As I lie here in my own bed in the dead of night, wide awake, writing this on my phone, it occurs to me that it’s no surprise that I and other night-time souls like myself have always been drawn to Frankenstein. It’s easy to forget that the novel is effectively set entirely in the dark, with Victor Frankenstein relaying all he has to tell to the story’s narrator from a schooner stranded in the wastelands of the Canadian Arctic under a polar night sky. But there’s also an elemental simplicity to the story – essentially that of an artist, as Shelley refers to Frankenstein, fearful of what it is he creates – which feels murkily profound, particularly when it’s night and the rest of the world is safely asleep. At times such as these it often seems as though dreaming is mandatory, a nocturnal prerequisite regardless of whether one is sleeping or awake: something in the imaginations of those left behind comes to life and begins to roam, shading in the blankness of the surrounding night, picking out horrors. Just ask Mary Shelley.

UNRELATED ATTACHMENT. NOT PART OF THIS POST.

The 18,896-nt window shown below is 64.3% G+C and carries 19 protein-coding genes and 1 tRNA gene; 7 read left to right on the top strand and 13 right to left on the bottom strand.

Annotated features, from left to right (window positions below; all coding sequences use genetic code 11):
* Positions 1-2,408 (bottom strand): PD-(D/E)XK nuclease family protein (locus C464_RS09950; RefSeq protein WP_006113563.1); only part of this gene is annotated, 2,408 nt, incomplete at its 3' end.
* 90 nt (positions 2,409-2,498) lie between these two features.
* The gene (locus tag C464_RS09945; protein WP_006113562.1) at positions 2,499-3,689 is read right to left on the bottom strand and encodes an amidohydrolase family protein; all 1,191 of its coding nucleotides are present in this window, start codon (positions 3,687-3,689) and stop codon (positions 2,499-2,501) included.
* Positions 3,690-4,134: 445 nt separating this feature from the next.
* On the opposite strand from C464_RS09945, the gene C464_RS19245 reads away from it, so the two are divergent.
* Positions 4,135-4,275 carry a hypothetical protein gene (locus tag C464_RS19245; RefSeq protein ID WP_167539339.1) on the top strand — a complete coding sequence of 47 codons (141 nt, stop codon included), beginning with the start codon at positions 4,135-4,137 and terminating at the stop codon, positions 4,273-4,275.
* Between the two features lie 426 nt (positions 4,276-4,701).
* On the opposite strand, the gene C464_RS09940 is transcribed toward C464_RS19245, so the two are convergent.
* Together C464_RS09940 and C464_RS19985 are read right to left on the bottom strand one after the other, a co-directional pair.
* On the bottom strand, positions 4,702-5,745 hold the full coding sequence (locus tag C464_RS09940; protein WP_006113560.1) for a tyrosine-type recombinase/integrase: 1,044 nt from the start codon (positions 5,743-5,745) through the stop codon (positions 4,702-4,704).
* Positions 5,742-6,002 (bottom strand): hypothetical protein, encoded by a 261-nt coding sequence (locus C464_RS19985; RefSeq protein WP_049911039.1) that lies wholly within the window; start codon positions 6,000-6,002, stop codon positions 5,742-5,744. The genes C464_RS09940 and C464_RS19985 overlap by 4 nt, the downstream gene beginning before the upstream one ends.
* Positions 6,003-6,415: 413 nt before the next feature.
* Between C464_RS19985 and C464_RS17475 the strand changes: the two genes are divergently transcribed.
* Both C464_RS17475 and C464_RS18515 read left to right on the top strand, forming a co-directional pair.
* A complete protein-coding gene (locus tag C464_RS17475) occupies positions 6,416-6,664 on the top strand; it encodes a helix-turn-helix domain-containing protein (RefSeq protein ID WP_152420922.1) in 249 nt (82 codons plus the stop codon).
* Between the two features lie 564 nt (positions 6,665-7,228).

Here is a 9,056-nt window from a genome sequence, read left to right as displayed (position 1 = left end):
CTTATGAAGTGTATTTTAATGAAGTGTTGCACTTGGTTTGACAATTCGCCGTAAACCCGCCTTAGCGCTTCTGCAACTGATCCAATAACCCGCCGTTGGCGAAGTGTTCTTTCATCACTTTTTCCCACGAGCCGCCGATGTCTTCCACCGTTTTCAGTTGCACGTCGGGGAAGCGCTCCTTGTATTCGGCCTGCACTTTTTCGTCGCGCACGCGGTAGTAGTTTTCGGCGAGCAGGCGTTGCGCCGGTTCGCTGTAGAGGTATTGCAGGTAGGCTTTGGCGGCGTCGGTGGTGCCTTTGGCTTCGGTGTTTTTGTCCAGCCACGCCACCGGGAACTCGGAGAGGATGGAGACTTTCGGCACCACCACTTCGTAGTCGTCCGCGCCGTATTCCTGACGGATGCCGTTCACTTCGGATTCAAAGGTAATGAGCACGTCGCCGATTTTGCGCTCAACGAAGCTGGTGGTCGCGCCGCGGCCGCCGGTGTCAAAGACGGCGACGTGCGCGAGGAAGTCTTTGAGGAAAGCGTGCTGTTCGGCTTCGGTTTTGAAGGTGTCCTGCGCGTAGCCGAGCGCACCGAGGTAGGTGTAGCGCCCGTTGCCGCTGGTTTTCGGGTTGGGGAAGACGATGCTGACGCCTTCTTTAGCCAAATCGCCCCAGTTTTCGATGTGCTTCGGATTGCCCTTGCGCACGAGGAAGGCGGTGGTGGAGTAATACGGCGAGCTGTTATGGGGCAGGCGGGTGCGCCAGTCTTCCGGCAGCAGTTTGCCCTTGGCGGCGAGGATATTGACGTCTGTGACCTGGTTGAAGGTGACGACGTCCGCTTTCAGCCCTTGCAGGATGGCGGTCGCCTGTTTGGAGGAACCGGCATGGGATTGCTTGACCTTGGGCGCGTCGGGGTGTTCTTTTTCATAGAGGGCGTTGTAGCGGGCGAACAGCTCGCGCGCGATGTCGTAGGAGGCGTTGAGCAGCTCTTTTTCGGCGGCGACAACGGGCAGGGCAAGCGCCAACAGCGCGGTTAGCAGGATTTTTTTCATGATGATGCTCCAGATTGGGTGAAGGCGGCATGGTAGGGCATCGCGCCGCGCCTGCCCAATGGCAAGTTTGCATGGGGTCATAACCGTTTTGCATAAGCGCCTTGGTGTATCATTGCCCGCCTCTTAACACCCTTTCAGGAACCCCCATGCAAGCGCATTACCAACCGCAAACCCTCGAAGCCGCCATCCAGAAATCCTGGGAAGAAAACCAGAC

And so I find myself thinking, as I often do: where did it come from? It’s uncannily apt that the story of Frankenstein itself took on such a wayward life of its own: a nightmare which spilled from wherever it is such things originate and out into the real world, into a book, a successful one at that, a lasting, culturally dominating one. But where on earth does one begin when setting out to tell for the first time a story like Frankenstein?
In a sense one could say that the nightmare which emerged there and then, on Lake Geneva in 1816, begins in the previous year, in 1815, and nine thousand miles away.
You can read it here.